Outpatient Surgery Magazine

Special Edition: Opioids - January 2020 - Subscribe to Outpatient Surgery Magazine

Outpatient Surgery Magazine, providing current information on Surgical Services, Surgical Facility Administration, Outpatient Surgery News and Trends, OR Excellence and more.

Issue link: http://magazine.outpatientsurgery.net/i/1198986

Contents of this Issue

Navigation

Page 18 of 58

©2019 Pacira BioSciences, Inc. Parsippany, NJ 07054 PP-EX-US-5079 07/19 Choose EXPAREL in the ASC: A proven, long-lasting, non-opioid alternative that improves recovery Please refer to brief summary of full Prescribing Information on adjacent page. Full Prescribing Information is available at www.EXPAREL.com. For more information, please visit www.EXPAREL.com or call 1-855-RX-EXPAREL (793-9727). References: 1. Joshi GP, Ogunnaike BO. Consequences of inadequate postoperative pain relief and chronic persistent postoperative pain. Anesthesiol Clin North Am. 2005;23(1):21-36. 2. Fox JP, Vashi AA, Ross JS, Gross CP. Hospital-based, acute care after ambulatory surgery center discharge. Surgery. 2014;155(5):743-753. 3. Mont MA, Beaver WB, Dysart SH, Barrington JW, Del Gaizo DJ. Local infiltration analgesia with liposomal bupivacaine improves pain scores and reduces opioid use after total knee arthroplasty: results of a randomized controlled trial. J Arthroplasty. 2018;33(1):90-96. 4. Yu S, Dundon J, Solovyova O, Bosco J, Iorio R. Can multimodal pain management in TKA eliminate patient- controlled analgesia and femoral nerve blocks? Clin Orthop Relat Res. 2018;476(1):101-109. Indication EXPAREL is indicated for single-dose infiltration in adults to produce postsurgical local analgesia and as an interscalene brachial plexus nerve block to produce postsurgical regional analgesia. Safety and efficacy have not been established in other nerve blocks. Important Safety Information EXPAREL is contraindicated in obstetrical paracervical block anesthesia. Adverse reactions reported with an incidence greater than or equal to 10% following EXPAREL administration via infiltration were nausea, constipation, and vomiting; adverse reactions reported with an incidence greater than or equal to 10% following EXPAREL administration via interscalene brachial plexus nerve block were nausea, pyrexia, and constipation. If EXPAREL and other non-bupivacaine local anesthetics, including lidocaine, are administered at the same site, there may be an immediate release of bupivacaine from EXPAREL. Therefore, EXPAREL may be administered to the same site 20 minutes after injecting lidocaine. EXPAREL is not recommended to be used in the following patient population: patients <18 years old and/or pregnant patients. Because amide-type local anesthetics, such as bupivacaine, are metabolized by the liver, EXPAREL should be used cautiously in patients with hepatic disease. Warnings and Precautions Specific to EXPAREL: Avoid additional use of local anesthetics within 96 hours following administration of EXPAREL. EXPAREL is not recommended for the following types or routes of administration: epidural, intrathecal, regional nerve blocks other than interscalene brachial plexus nerve block, or intravascular or intra-articular use. The potential sensory and/or motor loss with EXPAREL is temporary and varies in degree and duration depending on the site of injection and dosage administered and may last for up to 5 days, as seen in clinical trials. Warnings and Precautions for Bupivacaine-Containing Products Central Nervous System (CNS) Reactions: There have been reports of adverse neurologic reactions with the use of local anesthetics. These include persistent anesthesia and paresthesia. CNS reactions are characterized by excitation and/or depression. Cardiovascular System Reactions: Toxic blood concentrations depress cardiac conductivity and excitability which may lead to dysrhythmias, sometimes leading to death. Allergic Reactions: Allergic-type reactions (eg, anaphylaxis and angioedema) are rare and may occur as a result of hypersensitivity to the local anesthetic or to other formulation ingredients. Chondrolysis: There have been reports of chondrolysis (mostly in the shoulder joint) following intra-articular infusion of local anesthetics, which is an unapproved use. Methemoglobinemia: Cases of methemoglobinemia have been reported with local anesthetic use. • Pain is the most common cause of PACU delays and the second most common reason for hospital-based acute care admission after discharge from an ASC 1,2 Enables faster achievement of recovery milestones 4 Reduces or eliminates opioid use 3* EXPAREL provides long-lasting pain control 3 AND… *The clinical benefit of the decrease in opioid consumption was not demonstrated in the pivotal trials. ASC, ambulatory surgery center; PACU, post-anesthesia care unit. Scan me for ASC outcomes data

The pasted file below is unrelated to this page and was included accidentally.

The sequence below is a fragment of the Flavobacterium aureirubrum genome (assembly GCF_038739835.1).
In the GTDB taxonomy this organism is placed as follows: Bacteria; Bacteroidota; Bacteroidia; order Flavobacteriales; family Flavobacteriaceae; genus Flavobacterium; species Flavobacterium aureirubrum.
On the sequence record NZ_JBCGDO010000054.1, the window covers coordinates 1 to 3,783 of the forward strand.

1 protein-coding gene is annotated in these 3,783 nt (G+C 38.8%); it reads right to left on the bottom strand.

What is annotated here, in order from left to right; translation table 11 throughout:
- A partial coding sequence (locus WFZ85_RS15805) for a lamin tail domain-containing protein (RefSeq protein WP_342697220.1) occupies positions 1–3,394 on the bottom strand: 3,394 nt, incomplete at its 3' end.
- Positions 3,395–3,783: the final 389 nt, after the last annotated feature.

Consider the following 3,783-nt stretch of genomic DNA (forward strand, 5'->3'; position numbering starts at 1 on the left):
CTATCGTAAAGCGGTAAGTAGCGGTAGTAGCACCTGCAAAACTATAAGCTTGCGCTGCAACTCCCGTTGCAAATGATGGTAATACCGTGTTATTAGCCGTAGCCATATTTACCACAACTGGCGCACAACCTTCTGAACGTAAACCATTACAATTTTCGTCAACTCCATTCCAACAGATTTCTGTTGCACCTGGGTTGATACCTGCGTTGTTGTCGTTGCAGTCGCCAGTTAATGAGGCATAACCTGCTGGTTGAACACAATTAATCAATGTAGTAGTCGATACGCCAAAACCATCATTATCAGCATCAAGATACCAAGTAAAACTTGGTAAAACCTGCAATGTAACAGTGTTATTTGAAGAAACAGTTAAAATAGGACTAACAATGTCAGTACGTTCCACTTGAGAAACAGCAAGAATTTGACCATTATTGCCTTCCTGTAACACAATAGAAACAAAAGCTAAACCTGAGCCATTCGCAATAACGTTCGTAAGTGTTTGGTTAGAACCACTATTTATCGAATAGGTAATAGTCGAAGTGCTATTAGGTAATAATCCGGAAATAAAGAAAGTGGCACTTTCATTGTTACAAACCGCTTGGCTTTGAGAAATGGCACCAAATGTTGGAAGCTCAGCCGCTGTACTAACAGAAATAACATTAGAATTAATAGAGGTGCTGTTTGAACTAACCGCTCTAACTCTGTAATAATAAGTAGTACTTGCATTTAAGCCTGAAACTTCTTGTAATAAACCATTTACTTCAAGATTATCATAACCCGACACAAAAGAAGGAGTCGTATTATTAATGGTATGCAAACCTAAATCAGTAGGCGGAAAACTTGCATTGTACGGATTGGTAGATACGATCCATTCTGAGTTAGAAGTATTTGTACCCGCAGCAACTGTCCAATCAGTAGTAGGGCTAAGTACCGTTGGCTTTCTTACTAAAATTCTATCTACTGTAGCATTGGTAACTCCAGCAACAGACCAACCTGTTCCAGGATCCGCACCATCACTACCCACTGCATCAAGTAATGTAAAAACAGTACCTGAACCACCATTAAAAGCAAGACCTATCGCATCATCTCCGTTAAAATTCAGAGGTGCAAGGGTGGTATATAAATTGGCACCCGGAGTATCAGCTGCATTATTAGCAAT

Articles in this issue

Links on this page

Archives of this issue

view archives of Outpatient Surgery Magazine - Special Edition: Opioids - January 2020 - Subscribe to Outpatient Surgery Magazine